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The AIM-92 Stinger missile with fins folded and deployed (scale is approximate)

The AIM-92 Air-to-Air Stinger is an American infrared homing air-to-air missile. It was introduced in Update 1.91 "Night Vision". It is a helicopter-mounted variant of the well known FIM-92 Stinger fire-and-forget shoulder-fired anti-air missile.

Vehicles equipped with this weapon

General info

Missile characteristics
Mass 10 kg
Guidance IR
Aspect All-aspects
Lock range (rear-aspect) 6 km
Lock range (all-aspect) 6 km
Launch range 5 km
Maximum speed 2.2 M
Maximum overload 10 G
Missile guidance time 17 secs
Explosive mass 540 g TNTe

Effective damage

The damage of the missile is poor to say the least, it requires a direct hit on a vital part like the engines or fuel tanks in order to do significant damage. Helicopters can be hit in the main fuselage by the Stinger with minimal damage to the flight performance. Securing a hit to a vital component is essential.

Comparison with analogues

The missile is identical in many points to the Soviet 9M39 Igla. Its top speed is higher, and it only has a slightly longer guidance time and a slightly larger explosive mass.

Usage in battles

This missile is designed with helicopter-based air to air combat in mind, with an emphasis on defence against strafing attacks by jets. The Stinger allows the helicopter to counterattack an aircraft that is quickly closing in, usually destroying or crippling it before it can fire. It is also useful against other helicopters, and its longer lock-on range than most IR missiles will give it a competitive advantage.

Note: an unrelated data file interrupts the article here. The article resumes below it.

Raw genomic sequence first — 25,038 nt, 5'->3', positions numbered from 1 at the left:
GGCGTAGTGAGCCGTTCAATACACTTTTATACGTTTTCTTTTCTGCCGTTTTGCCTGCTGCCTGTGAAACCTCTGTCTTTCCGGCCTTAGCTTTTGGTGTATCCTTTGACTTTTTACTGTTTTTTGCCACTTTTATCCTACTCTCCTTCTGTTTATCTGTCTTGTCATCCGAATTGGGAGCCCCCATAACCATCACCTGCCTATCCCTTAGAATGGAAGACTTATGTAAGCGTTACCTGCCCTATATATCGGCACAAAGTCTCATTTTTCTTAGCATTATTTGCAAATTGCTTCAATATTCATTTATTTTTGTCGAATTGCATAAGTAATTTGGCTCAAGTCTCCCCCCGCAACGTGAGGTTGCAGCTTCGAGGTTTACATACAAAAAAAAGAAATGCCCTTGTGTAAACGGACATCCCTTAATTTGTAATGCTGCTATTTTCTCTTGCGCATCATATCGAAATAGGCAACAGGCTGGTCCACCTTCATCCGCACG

Pros and cons


  • Best lock-on range of all helicopter IR missiles
  • All-aspect tracking


  • Worse tracking than other missiles of its class
  • Abysmal explosive mass compared to contemporaries


Stinger Development

In the 1960s, the US military's standard man-portable air-defense system (MANPADS) was the FIM-43 Redeye, a missile launcher developed by Convair/Ponoma. However, the Redeye missiles were deemed to be too slow, unmanoeuverable, and could not distinguish its target source well enough to be an effective anti-aircraft weapon.[1] A program for an improved missile was launched in 1967, titled Redeye II. This new missile program was part of the Advanced Sensor Development Program, which sought to give the man-portable missile an all-aspect seeking capability. By 1971, Redeye II was chosen as the next standard MANPADS missile, and was given the designation FIM-92. The name of the program was eventually changed in March 1972 into the Stinger.[2]

A US Army Sergeant shoulders a FIM-92 Stinger.

The contract to develop the missiles went to General Dynamics in June 1972.[1] The first tests with the missiles began in November 1973, though technical problems caused delays that the first missile was only fired shoulder-launched in 1975.[2] The Stinger Production Qualification Test-Government (PQT-G) began in April 1976.[3] The PQT-G concluded in 1977, and resulted in a mass production contract in April 1978 for General Dynamics to produce the FIM-92A Stinger missiles. The missiles reached the US military, where the Stinger missiles reached IOC (Initial Operational Capability) status in February 1981, resulting in the Stinger's steady replacement of all other MANPADS in service. The basic model, the FIM-92A, featured a cooled conical-scan IR seeker that allowed all-aspect acquisition and homing abilities as well as a AN/PPX-1 Identification, Friend or Foe (IFF) system.[1]